Friday, February 24, 2017

The Fantastic Frame: Danger! Tiger Crossing

Related imageThe Fantastic Frame: Danger! Tiger Crossing
Lin Oliver
Samantha Kallis, Illustrator
Penguin, 2016  116 pages
Grades 2-5
The Fantastic Frame series #1

Tiger, a boy who enjoys tinkering with mechanical parts and creating inventions, meets Luna Lopez, the artsy girl on the other side of the family's new duplex. The two new friends realize that they both saw the same impossible sight: a talking orange pig wearing a fancy black hat. Tracking down the pig leads them to the house of their next door neighbor: an eccentric old woman, Viola Dots, who is an artist. One painting of a jungle, a copy of Rousseau's Surprised! has an interesting looking old frame. While Viola Dots tells the inconceivable, yet tragic, tale of her thirteen-year-old son disappearing into a painting through that frame fifty years ago, Tiger manages to fix the clock stuck to the front of it. At exactly 4:00 the clock strikes and magic happens. A huge hole appears in the canvas and sucks Luna and Tiger through to the land of Rousseau's jungle where a tiger awaits. The friends must escape the tiger and get help from an unexpected source: Viola Dots' son David, who has been bouncing around from painting to painting for fifty years, yet hasn't aged. After many close calls, David helps the two escape back through the painting before the magic hour has passed, but is unable to get through himself. Viola Dots is determined to get her son back and requests that Tiger and Luna return for another adventure through a less dangerous painting she plans to move into the magic frame, leading readers to the next series entry.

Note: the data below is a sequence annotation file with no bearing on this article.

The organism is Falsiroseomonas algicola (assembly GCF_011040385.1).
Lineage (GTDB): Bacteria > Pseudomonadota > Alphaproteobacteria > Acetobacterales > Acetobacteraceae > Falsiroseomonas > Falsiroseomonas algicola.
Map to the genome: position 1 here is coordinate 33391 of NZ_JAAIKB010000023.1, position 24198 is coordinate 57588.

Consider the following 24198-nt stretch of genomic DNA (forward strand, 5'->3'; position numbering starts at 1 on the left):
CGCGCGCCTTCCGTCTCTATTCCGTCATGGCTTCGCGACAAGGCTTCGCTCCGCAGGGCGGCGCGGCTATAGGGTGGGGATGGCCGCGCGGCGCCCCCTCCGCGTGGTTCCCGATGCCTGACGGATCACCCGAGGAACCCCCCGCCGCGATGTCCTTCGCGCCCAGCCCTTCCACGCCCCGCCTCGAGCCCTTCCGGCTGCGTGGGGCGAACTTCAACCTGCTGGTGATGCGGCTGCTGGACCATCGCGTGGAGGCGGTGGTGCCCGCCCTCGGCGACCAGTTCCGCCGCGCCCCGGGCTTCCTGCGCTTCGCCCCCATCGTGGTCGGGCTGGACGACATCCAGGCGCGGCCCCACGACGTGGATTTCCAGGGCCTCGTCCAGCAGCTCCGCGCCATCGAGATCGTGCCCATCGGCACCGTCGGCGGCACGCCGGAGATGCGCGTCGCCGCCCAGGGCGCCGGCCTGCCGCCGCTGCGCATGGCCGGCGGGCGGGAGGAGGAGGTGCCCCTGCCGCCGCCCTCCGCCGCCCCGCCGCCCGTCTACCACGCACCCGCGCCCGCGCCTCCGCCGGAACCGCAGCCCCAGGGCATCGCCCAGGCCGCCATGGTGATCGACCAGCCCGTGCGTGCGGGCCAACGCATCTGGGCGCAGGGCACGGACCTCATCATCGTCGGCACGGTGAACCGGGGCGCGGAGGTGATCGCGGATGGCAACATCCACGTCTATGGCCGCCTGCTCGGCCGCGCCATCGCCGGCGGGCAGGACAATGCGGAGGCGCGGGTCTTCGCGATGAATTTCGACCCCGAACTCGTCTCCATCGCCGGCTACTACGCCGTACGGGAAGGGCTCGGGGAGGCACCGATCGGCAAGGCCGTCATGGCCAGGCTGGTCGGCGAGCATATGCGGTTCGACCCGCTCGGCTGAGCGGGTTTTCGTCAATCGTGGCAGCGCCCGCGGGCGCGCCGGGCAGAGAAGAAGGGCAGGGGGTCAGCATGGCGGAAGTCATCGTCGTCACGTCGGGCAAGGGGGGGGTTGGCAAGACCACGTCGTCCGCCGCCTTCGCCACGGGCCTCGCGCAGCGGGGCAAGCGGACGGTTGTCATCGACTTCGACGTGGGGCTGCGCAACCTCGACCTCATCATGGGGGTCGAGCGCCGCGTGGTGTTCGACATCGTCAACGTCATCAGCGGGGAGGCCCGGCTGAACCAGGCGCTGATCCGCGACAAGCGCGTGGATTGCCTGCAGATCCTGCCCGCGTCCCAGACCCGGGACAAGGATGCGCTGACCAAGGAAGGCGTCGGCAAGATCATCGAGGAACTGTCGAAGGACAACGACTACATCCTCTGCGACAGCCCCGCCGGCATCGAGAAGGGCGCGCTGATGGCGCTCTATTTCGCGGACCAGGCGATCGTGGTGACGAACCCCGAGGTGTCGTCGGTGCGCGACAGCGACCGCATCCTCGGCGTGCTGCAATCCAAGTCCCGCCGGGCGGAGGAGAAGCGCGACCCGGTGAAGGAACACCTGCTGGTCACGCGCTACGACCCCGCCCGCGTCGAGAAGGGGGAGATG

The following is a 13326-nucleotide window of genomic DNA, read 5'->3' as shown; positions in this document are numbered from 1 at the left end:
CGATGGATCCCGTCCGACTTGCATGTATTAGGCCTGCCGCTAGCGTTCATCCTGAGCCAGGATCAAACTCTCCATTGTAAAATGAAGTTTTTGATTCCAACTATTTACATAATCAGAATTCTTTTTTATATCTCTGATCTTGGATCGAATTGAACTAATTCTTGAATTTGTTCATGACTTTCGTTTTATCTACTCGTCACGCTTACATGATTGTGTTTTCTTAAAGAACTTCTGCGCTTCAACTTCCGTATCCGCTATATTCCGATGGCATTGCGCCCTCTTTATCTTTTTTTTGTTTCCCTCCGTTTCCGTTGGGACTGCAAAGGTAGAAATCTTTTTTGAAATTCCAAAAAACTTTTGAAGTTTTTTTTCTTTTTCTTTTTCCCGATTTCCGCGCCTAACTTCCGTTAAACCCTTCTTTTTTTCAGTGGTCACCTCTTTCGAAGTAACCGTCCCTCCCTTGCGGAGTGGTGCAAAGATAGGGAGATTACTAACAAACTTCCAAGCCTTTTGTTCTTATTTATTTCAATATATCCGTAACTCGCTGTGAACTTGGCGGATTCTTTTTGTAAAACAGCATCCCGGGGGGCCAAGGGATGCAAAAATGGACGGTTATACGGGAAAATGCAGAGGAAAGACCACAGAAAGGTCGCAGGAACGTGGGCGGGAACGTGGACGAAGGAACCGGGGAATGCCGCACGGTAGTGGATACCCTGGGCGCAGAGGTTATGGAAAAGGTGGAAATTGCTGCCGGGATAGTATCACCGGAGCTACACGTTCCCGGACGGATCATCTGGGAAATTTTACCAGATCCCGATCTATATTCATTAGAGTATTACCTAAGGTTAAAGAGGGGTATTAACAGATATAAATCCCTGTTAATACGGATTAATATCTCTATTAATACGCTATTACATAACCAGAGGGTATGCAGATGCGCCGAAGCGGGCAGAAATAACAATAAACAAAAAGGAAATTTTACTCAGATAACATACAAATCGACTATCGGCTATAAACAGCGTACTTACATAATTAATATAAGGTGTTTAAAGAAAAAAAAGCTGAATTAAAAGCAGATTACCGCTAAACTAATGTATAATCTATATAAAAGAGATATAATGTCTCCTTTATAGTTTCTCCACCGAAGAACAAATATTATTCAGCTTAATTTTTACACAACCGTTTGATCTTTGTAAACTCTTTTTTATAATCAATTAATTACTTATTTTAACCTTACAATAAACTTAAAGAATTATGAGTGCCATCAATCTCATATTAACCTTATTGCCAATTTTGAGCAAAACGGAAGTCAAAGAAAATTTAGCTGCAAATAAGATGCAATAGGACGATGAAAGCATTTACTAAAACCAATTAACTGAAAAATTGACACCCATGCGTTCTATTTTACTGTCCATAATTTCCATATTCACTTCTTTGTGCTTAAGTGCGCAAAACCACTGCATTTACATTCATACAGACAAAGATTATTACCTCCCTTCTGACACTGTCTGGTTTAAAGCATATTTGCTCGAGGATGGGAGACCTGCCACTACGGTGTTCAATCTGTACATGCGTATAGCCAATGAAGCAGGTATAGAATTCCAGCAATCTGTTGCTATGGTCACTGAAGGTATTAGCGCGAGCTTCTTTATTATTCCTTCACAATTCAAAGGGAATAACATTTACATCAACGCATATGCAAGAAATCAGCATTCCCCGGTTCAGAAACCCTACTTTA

Love this new series! Imagination, time travel, art, and adventure all rolled up into a neat transitional chapter-book package. The concept is unique and original. Sure to appeal to Magic Tree House fans, it feels a little easier, less intense, and adds a dimension of humor. Featuring both a male and female character, both boys and girls will enjoy the story and includes, represented by Mexican-American Luna, a nod to diversity. The chapters are short, the margins are wide and the print is big, welcoming readers new to chapter books. Cartoon-like illustrations are on an average of every two pages and are eye-catching and add to the story. The book's design is modern and clever with pictures sometimes layed-out in unconventional ways. When the children are in the real world the illustrations are in black and white and then go to full color when they are in the painting. As they pop in and out the colors are mixed, depending on which world body parts are through the frame. This Wizard of Oz technique is effective and will further appeal to the audience who will easily catch on. Tiger and Luna fall next into Saurat's A Sunday Afternoon on the Island of La Grande Jatte, which is one of my favorite paintings, so I was anxious to check out this next adventure. Alas, it was checked out of my library, which in my humble opinion says it all about this series. Currently three titles are presently available and number four is set for a July 2017 release.

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